Winter Pet Safety
We all love our pets, don't we? The colder weather of the winter months brings challenges that pet owners should be aware of and take precautions against to keep our furry children safe and healthy.
1. Keep pets indoors as much as possible. When temperatures drop below 20 degrees Fahrenheit, it’s best to keep all animals indoors except when exercising or "doing their business". Make sure your “outdoor” dog has a dry, comfortable, draft-free doghouse large enough to allow him to sit and lie down, but small enough to hold in his body heat. The floor should be raised a few inches off the ground and covered with cedar shavings or straw. Pet stores carry safe heated floor mats and non-electric warm bedding. Also, make sure the doorway is covered with waterproof burlap or heavy plastic to keep out that frigid wind and hold in as much heat as possible.
2. There is no such thing as an outdoor cat. If you have an "outdoor" cat, make him an "indoor" cat just for the winter. Cats are more fragile than dogs and cannot tolerate the cold as easily as their furry counterparts can. Keep your cat purring by letting him snuggle up inside for a few months.
3. Feed your pet more often. Because outdoor exercise is more strenuous in colder weather and snowy conditions, your pet needs more fuel to maintain his body temperature. Feed them more at a meal, or feed them more often that you normally would so they have more energy in lower temperatures. Check with your veterinarian to find out how much more food your pet requires during the winter months.
4. Keep your pet's water bowl full. Our pets must have fresh water at all times, especially in winter when dehydration is more common. If your pet's water bowl is kept outside, check it regularly to ensure it is full and unfrozen. Use a tip-proof bowl to keep Fido’s paws from freezing. And never use a metal water bowl—the old wives tale is true: a tongue will stick to wet metal, and injury will result. Ouch! Heated water bowls are available at many pet stores.
5. Doggie sweaters are more than a fashion statement. If your dog has short hair, you may want to buy him a sweater for his daily walk to help him keep his body temperature up. Not only will he be the talk of the neighborhood, he will stay warm and dry.
6. Our pets get dry skin too. Just like our's, our pets' skin is dryer in the winter. This dry skin can result in “doggie dandruff” and can even cause it to crack and bleed. To help keep your pet's skin from becoming too dry, you can add a tablespoon or two of vegetable oil to your pet's food. Check with your vet to see if he recommends doing this.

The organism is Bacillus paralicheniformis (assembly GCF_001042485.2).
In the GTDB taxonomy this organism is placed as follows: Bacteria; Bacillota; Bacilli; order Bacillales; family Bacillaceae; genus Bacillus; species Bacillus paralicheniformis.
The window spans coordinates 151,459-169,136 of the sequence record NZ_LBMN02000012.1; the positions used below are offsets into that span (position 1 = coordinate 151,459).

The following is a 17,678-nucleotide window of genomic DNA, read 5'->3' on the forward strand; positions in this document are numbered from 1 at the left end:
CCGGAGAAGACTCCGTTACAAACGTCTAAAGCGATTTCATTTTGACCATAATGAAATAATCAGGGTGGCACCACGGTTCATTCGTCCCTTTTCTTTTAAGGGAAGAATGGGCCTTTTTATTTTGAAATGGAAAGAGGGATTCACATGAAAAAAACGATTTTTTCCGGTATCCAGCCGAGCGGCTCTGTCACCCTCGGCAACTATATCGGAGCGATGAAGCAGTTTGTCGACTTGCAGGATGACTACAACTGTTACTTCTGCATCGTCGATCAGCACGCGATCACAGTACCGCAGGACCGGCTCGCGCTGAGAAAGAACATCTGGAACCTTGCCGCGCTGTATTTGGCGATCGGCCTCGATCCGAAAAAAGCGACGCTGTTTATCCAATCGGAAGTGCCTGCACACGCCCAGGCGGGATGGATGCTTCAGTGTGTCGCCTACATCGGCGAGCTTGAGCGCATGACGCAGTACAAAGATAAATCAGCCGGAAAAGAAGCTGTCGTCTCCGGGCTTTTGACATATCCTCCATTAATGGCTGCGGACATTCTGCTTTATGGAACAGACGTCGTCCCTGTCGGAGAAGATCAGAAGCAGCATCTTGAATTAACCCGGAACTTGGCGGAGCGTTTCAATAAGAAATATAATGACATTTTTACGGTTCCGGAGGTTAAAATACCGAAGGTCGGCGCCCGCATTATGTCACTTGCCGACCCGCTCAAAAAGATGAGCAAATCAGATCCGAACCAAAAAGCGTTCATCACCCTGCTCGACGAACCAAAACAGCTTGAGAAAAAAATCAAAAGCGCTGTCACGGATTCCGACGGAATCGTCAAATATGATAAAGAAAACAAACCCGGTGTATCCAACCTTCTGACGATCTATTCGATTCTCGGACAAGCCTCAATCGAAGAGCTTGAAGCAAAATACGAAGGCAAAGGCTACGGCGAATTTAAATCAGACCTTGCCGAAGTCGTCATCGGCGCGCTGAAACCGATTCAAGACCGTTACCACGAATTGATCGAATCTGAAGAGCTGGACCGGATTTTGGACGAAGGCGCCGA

7. Limit outside play time. Keep an eye on the clock when your dog goes outside to play or "do his business: Paw pads can become cold and frostbitten which is both dangerous and painful! Use an old towel to wipe off paws when he comes inside to keep them dry.
8. Get out that snow shovel. After a heavy snowfall, be sure to shovel a path in your yard so your dog doesn’t have to work hard to find a place to "do his business".
9. Take shorter walks outside. In really frigid weather, don’t take long walks. The salt and chemicals used to de-ice roads can irritate paws, and when your dog licks his paws later, the chemicals can irritate his digestive tract and make him sick. Another reason to wipe off your pet's paws every time they come in from an outside break.
10. Pets like to eat weird things. Antifreeze and windshield wiper fluid spilled on your driveway smell sweet and taste good to both dogs and cats. As little as a teaspoon of these substances can kill your pet. Symptoms to look for: acting “drunk”; lack of coordination; vomiting; depression; and increased water intake and urination are all signs that your pet might have ingested these chemicals. Call your vet immediately if you suspect antifreeze poisoning—it can kill in as little as four hours.
11. Cold weather aggravates arthritis. Even young pets are at risk, especially if they are overweight. If your pet is having trouble getting up or laying down, climbing the stairs or snaps or cries out when picked up, call your vet, who can offer several treatments for this condition. Never medicate your dog with human medicine of any kind. One acetaminophen tablet can kill a cat.
12. Winter dangers lurk inside the house as well. Keep your pet away from fireplaces, space heaters and propane heaters. Just one swish of the tail can knock a heater over or singe or burn fur.
If you see an animal left out in the cold in your neighborhood or on the street, speak to its owner or notify your local police or animal welfare agency. Do not be accusatory or belligerent when talking to neglectful pet owners. They may just not know about the dangers of leaving a pet out in the cold for extended periods of time. Together we can all keep our beloved pets safe and healthy this winter!